quickly at high salt concentrations, but produce low-quality fatty
acids in terms of biofuel production. To improve the organisms,
genes involved in fatty acid formation will be targeted for bet-
ter quality production, including negative regulators that pre-
vent biosynthesis of less desirable fatty acids. To detect these
gene alterations, researchers will use degenerate primers from
Dunaliella and other published gene sequences to design new
primers, or starting points, for each gene. Degenerate primers
are mixtures of similar primers from different organisms and
allow researchers to amplify genes. Genes must be amplified, or
reproduced in a greater number, for trait detection.
Researchers will use Synechococcus and Spirulina as host organ-
isms for recombinant hydrocarbon production capabilities, and
they have identified the genes targeted for transformation. The
algae are fast growing and tolerant of extreme environmental
conditions. Botryococcus will be the primary source of hydrocar-
bon production genes. Researchers will also target Botryococcus
for transformation by inserting intracellular sodium level reduc-
tion gene constructs to express improved salinity tolerance in
Possible algae production systems include open ponds and biore-
actors. If algae are grown primarily for fuel, open-pond systems
are the simplest, most cost-effective production choice. These
pond systems would most likely use seawater to avoid compet-
ing with drinking and irrigation water use. Self-contained, cylin-
drical bioreactors are expensive and complex but could become
more economical if the algae provide dual services, such as
waste water treatment or the production of valuable biochemi-
cals, in addition to producing biofuels.
The Fisheries and Aquatic Sciences program is part of UF's
Institute of Food and Agricultural Sciences' School of Forest
Resources and Conservation (SFRC).
Besides Ed Phlips, the research team includes Department of Agricultural
and Biological Engineering assistant professor Pratap Pullammanappallil,
Florida Institute for Sustainable Energy associate professor Ann Wilkie,
Environmental Horticulture Department professor Charles Guy, SFRC associ-
ate professor Matias Kirst and Department of Medicinal Chemistry associate
professor Hendrik Luesch. An IFAS Research Innovation Grant funds the
Tropical plant may become biofuel crop
SThe small, flowering tree produces seeds with high-quality oil
directly usable in diesel engines and, because of its low tem-
perature stability, capable of powering jet planes as part of a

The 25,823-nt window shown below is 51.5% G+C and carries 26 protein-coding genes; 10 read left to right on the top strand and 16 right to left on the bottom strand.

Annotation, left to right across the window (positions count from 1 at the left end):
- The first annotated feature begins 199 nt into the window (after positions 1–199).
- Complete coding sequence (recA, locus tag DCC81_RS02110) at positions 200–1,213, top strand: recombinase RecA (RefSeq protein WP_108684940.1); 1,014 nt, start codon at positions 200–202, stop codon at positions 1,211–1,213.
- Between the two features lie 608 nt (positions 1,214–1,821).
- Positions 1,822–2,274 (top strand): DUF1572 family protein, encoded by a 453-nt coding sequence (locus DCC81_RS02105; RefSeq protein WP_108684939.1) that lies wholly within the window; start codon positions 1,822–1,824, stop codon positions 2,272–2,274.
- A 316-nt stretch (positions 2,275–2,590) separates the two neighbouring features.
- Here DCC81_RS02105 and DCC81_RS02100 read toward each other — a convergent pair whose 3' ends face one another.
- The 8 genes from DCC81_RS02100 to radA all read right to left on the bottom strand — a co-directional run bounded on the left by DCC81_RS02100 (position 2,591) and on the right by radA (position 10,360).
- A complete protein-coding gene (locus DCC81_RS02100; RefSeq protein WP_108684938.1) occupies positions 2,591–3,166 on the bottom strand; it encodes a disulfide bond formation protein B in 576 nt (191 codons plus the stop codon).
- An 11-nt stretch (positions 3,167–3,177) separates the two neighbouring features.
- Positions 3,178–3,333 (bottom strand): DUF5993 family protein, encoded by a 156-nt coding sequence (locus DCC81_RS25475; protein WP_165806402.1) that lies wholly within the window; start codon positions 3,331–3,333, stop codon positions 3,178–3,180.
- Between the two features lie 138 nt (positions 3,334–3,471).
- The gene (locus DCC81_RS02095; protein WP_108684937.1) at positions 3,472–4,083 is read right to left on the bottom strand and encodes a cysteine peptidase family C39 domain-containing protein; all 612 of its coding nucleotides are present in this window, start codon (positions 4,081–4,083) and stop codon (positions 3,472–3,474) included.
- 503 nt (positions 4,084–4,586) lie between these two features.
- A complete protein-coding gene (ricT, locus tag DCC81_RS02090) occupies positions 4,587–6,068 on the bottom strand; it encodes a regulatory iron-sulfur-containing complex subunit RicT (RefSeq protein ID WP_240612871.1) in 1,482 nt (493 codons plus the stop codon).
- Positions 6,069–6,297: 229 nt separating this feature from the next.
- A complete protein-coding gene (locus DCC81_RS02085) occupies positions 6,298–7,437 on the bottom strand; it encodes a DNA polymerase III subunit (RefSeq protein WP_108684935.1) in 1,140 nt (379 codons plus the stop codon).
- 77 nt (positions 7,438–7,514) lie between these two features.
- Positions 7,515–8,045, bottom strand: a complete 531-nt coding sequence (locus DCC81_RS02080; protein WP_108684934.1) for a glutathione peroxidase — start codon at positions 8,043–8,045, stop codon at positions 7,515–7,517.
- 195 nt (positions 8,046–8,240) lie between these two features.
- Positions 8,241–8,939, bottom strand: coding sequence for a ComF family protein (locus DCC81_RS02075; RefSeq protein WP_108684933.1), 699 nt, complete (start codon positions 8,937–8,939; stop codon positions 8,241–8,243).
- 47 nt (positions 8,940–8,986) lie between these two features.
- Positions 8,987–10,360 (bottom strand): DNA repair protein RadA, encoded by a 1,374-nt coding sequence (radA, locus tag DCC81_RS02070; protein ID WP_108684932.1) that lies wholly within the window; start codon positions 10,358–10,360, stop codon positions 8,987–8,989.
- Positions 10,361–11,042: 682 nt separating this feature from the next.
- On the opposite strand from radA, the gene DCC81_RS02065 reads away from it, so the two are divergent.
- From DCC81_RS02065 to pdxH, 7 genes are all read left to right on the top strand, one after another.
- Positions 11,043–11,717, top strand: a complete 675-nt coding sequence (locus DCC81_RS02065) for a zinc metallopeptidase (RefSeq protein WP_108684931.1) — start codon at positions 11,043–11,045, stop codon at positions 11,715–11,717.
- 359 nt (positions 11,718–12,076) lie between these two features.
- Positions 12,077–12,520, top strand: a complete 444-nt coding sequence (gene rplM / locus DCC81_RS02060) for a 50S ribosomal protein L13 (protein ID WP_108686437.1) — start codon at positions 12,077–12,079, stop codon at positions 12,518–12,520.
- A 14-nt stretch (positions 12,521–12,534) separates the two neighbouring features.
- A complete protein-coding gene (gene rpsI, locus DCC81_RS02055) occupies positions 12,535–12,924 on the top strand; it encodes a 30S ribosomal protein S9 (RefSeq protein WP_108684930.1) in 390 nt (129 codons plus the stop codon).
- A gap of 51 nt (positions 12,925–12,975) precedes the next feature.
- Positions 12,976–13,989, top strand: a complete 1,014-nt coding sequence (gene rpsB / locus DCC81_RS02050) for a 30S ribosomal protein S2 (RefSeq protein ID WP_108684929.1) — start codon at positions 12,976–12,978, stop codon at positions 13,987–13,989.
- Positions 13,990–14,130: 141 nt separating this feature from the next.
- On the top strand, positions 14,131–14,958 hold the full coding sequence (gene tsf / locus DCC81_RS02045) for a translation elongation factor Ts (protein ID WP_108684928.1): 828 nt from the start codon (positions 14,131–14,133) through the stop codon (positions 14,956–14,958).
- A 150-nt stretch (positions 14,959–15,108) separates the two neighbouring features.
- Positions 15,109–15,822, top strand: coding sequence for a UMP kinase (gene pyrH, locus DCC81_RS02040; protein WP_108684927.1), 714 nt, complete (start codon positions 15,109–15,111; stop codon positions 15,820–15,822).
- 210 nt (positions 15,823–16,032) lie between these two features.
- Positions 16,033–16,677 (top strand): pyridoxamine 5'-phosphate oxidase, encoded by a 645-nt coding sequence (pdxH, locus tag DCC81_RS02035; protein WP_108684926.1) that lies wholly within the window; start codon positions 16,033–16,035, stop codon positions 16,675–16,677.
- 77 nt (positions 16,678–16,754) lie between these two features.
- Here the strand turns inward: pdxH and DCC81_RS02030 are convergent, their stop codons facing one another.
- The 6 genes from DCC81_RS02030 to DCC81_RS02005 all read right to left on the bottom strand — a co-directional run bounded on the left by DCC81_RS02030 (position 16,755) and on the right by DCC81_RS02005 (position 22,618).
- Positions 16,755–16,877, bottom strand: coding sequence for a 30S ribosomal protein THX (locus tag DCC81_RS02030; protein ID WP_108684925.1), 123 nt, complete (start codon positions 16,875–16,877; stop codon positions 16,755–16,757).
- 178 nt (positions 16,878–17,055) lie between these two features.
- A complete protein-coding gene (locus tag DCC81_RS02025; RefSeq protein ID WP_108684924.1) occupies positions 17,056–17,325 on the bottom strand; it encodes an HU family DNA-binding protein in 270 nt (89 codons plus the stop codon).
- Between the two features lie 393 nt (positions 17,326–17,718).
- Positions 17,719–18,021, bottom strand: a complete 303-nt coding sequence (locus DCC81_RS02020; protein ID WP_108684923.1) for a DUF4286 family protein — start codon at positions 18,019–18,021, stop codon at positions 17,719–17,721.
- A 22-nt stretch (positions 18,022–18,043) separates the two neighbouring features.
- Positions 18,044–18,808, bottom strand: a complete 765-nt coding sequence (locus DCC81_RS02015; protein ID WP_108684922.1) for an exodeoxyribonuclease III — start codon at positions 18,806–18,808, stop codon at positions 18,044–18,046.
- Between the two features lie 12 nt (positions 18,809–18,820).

Dr. i i, Vendrame, associate professor of environmental horticulture,
Tropical Research and Education Center (TREC) at the Jatropha germplasm
c. .11 1i .11 in TREC, Homestead, FL.
THE TROPICAL ornamental Jatropha curcas is more than just a
50/50 mix with jet fuel. Major airlines
have tested it successfully, as has the
Department of Defense in unmanned
drone aircraft. It is a perennial, favors
Florida's climate and has relatively low
water and fertilization requirements.
Jatropha curcas' potential even has
the attention of NASA, which, since
February, has used the International
Space Station to test microgravity's
effects on the plant's cell growth, devel-
opment, structure and gene expression.
end product is a
good product, but
we still don't have
enough of it.:
Wagner Vendrame, an associate profes-
sor of environmental horticulture at the Tropical Research and
Education Center (TREC) in Homestead, Florida, is assessing
the biofuel potential of the plant for the University of Florida.
Although Jatropha curcas has great potential, the plant has never
been domesticated, and oil needed for fuel tests is in low supply.
"It's still a wild species; there are no commercial cultivars,"
Vendrame said. "Everybody understands the end product is a
good product, but we still don't have enough of it, so we need to
work on crop development."
Vendrame is examining plant genetic variability and best man-
agement practices like fertilization, irrigation and pruning. The
researcher planted Jatropha curcas in test plots in June 2010.
The plots contain 17 plant accessions representing 12 countries.
The seeds were germinated in trays in April 2009 and grown
in containers before being planted in the field. Soil used was
Krome very gravelly loam plowed to four to seven inches
deep with a pH of 7.4 to 8.4, low water-holding capacity, 3 to
10 percent organic matter content and low inherent nutrient
content. Plants were fertilized monthly with 100 200 grams
of 6N-5P20 -15K20 and irrigated every other day using a micro-
sprinkler. No micronutrients or pruning were applied.
From the plots, the researcher found differences in leaf shape,
plant size, architecture and fruit shape and size. After seven
months, accessions known as Indonesia and Costa Rica had
the tallest plants, while accessions known as Brazil-EPB and